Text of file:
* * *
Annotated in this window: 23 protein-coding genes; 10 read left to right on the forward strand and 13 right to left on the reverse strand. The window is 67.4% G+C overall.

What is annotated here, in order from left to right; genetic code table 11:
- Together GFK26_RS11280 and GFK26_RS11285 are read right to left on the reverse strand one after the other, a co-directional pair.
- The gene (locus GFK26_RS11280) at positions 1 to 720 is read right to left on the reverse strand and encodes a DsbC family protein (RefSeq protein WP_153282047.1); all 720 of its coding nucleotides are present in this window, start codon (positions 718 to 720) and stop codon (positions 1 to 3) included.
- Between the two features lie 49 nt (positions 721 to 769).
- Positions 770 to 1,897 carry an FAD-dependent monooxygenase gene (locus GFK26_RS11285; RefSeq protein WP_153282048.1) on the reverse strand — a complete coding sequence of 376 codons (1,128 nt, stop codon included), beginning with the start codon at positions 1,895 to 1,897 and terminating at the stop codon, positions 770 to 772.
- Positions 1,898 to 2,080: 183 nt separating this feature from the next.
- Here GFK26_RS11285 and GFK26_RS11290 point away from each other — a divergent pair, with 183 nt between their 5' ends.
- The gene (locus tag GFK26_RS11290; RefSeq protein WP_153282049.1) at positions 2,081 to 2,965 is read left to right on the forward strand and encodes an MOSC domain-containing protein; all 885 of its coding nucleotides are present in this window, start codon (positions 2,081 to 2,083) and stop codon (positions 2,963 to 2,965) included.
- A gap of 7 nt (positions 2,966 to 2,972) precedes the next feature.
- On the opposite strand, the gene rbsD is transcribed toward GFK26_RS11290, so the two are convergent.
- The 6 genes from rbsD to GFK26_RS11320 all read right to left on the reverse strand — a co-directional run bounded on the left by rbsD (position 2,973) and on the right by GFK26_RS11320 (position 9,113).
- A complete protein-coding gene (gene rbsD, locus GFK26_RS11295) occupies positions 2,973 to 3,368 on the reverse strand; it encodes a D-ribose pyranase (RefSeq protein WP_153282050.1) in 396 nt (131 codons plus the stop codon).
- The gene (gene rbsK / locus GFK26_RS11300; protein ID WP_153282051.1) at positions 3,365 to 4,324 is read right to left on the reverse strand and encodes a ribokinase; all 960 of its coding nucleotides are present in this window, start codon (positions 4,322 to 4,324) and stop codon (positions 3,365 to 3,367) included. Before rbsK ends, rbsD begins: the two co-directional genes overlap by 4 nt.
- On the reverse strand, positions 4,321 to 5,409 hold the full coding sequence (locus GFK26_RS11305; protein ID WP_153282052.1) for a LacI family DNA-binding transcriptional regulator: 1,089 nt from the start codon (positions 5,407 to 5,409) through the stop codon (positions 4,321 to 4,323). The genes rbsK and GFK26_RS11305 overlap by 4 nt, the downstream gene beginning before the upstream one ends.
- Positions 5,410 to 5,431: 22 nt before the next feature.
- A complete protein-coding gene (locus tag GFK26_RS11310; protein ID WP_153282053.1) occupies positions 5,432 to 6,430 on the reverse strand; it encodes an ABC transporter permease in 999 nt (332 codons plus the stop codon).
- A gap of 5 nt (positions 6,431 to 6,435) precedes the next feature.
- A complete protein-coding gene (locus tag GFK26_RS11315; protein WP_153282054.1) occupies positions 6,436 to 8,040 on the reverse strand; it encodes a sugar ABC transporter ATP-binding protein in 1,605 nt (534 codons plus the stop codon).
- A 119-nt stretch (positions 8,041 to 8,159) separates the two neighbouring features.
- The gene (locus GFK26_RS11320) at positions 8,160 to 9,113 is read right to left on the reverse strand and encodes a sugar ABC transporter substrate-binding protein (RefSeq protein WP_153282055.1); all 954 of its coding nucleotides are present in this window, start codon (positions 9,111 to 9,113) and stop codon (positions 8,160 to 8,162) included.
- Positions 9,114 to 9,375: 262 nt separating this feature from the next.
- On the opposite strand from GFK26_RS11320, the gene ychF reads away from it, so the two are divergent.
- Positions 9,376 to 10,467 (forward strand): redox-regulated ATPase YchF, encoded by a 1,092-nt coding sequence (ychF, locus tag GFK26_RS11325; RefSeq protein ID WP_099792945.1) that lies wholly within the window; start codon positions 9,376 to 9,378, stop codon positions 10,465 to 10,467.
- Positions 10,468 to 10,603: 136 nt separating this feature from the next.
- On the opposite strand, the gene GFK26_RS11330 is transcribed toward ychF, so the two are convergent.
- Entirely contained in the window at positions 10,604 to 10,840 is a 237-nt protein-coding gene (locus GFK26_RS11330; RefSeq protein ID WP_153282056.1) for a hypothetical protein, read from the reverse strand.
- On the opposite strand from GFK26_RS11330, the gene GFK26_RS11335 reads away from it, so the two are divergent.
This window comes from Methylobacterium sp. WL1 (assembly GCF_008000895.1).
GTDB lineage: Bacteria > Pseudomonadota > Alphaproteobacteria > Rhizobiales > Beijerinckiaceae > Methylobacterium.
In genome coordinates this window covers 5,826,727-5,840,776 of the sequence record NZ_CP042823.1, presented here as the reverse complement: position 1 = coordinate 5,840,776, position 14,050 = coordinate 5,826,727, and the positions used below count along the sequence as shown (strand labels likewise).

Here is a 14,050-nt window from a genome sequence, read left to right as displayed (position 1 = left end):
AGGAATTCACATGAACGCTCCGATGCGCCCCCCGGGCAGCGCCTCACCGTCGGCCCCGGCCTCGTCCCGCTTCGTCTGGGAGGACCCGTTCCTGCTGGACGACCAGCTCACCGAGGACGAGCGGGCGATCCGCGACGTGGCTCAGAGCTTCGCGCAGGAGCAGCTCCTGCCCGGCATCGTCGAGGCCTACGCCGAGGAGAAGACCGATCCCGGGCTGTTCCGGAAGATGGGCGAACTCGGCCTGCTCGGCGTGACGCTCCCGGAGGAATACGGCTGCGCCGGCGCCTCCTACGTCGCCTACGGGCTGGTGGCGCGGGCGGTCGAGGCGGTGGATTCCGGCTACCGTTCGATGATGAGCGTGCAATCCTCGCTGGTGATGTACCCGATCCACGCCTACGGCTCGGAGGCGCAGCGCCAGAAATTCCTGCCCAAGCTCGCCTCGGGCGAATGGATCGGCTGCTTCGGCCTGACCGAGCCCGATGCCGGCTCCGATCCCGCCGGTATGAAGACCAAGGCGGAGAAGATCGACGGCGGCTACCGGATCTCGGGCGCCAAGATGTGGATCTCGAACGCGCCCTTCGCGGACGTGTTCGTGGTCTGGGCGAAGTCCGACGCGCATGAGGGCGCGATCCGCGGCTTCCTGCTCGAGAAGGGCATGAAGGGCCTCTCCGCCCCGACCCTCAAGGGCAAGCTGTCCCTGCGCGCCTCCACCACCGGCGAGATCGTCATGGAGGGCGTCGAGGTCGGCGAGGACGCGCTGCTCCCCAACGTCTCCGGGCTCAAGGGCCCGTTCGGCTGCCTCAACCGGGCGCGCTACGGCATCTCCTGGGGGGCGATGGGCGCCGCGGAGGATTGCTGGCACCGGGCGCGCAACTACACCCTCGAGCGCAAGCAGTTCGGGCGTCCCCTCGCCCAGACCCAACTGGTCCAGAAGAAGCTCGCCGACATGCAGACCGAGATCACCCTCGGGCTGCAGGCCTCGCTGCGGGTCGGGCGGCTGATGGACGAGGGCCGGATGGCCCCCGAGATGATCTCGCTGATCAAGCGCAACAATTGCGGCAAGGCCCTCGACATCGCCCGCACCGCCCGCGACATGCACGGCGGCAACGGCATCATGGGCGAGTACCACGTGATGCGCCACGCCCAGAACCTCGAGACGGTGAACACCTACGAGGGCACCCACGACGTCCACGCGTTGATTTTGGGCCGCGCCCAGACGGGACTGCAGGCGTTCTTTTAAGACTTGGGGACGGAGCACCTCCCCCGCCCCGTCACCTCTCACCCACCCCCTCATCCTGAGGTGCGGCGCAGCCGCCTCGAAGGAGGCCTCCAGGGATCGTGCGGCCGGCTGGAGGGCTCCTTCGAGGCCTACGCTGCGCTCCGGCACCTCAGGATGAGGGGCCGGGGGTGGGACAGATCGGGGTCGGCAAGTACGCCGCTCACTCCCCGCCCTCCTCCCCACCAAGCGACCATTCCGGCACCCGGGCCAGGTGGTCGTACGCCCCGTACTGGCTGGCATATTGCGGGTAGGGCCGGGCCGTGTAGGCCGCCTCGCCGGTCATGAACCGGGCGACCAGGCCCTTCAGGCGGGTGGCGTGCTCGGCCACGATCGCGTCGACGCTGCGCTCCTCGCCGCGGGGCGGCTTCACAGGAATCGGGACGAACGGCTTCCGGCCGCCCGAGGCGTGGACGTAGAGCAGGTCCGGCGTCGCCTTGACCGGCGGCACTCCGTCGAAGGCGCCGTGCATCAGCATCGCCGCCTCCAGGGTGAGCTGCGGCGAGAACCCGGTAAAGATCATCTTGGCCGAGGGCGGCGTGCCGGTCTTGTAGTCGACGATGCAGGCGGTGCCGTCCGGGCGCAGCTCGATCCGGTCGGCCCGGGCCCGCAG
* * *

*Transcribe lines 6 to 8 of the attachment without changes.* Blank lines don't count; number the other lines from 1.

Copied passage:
- Positions 770 to 1,897 carry an FAD-dependent monooxygenase gene (locus GFK26_RS11285; RefSeq protein WP_153282048.1) on the reverse strand — a complete coding sequence of 376 codons (1,128 nt, stop codon included), beginning with the start codon at positions 1,895 to 1,897 and terminating at the stop codon, positions 770 to 772.
- Positions 1,898 to 2,080: 183 nt separating this feature from the next.
- Here GFK26_RS11285 and GFK26_RS11290 point away from each other — a divergent pair, with 183 nt between their 5' ends.